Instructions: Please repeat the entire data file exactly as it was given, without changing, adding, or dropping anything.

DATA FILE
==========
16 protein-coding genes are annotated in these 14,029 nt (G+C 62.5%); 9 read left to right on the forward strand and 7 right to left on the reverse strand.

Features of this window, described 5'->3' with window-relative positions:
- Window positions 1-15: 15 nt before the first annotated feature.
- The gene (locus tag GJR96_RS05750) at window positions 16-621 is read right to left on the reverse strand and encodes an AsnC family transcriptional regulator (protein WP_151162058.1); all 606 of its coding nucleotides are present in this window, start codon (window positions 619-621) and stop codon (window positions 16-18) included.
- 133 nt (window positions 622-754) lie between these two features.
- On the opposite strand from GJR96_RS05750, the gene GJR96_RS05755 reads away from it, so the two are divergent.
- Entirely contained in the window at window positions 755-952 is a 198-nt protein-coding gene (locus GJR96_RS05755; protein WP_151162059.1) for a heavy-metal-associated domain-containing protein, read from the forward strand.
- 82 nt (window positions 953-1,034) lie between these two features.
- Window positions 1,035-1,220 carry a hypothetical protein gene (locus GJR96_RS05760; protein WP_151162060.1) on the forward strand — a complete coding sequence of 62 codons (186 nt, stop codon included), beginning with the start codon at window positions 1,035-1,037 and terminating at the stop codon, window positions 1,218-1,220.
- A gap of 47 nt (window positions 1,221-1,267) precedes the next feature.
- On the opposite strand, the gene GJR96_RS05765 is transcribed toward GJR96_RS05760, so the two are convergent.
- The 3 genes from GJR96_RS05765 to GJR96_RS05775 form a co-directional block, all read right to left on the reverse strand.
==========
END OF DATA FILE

16 protein-coding genes are annotated in these 14,029 nt (G+C 62.5%); 9 read left to right on the forward strand and 7 right to left on the reverse strand.

Features of this window, described 5'->3' with window-relative positions:
- Window positions 1-15: 15 nt before the first annotated feature.
- The gene (locus tag GJR96_RS05750) at window positions 16-621 is read right to left on the reverse strand and encodes an AsnC family transcriptional regulator (protein WP_151162058.1); all 606 of its coding nucleotides are present in this window, start codon (window positions 619-621) and stop codon (window positions 16-18) included.
- 133 nt (window positions 622-754) lie between these two features.
- On the opposite strand from GJR96_RS05750, the gene GJR96_RS05755 reads away from it, so the two are divergent.
- Entirely contained in the window at window positions 755-952 is a 198-nt protein-coding gene (locus GJR96_RS05755; protein WP_151162059.1) for a heavy-metal-associated domain-containing protein, read from the forward strand.
- 82 nt (window positions 953-1,034) lie between these two features.
- Window positions 1,035-1,220 carry a hypothetical protein gene (locus GJR96_RS05760; protein WP_151162060.1) on the forward strand — a complete coding sequence of 62 codons (186 nt, stop codon included), beginning with the start codon at window positions 1,035-1,037 and terminating at the stop codon, window positions 1,218-1,220.
- A gap of 47 nt (window positions 1,221-1,267) precedes the next feature.
- On the opposite strand, the gene GJR96_RS05765 is transcribed toward GJR96_RS05760, so the two are convergent.
- The 3 genes from GJR96_RS05765 to GJR96_RS05775 form a co-directional block, all read right to left on the reverse strand.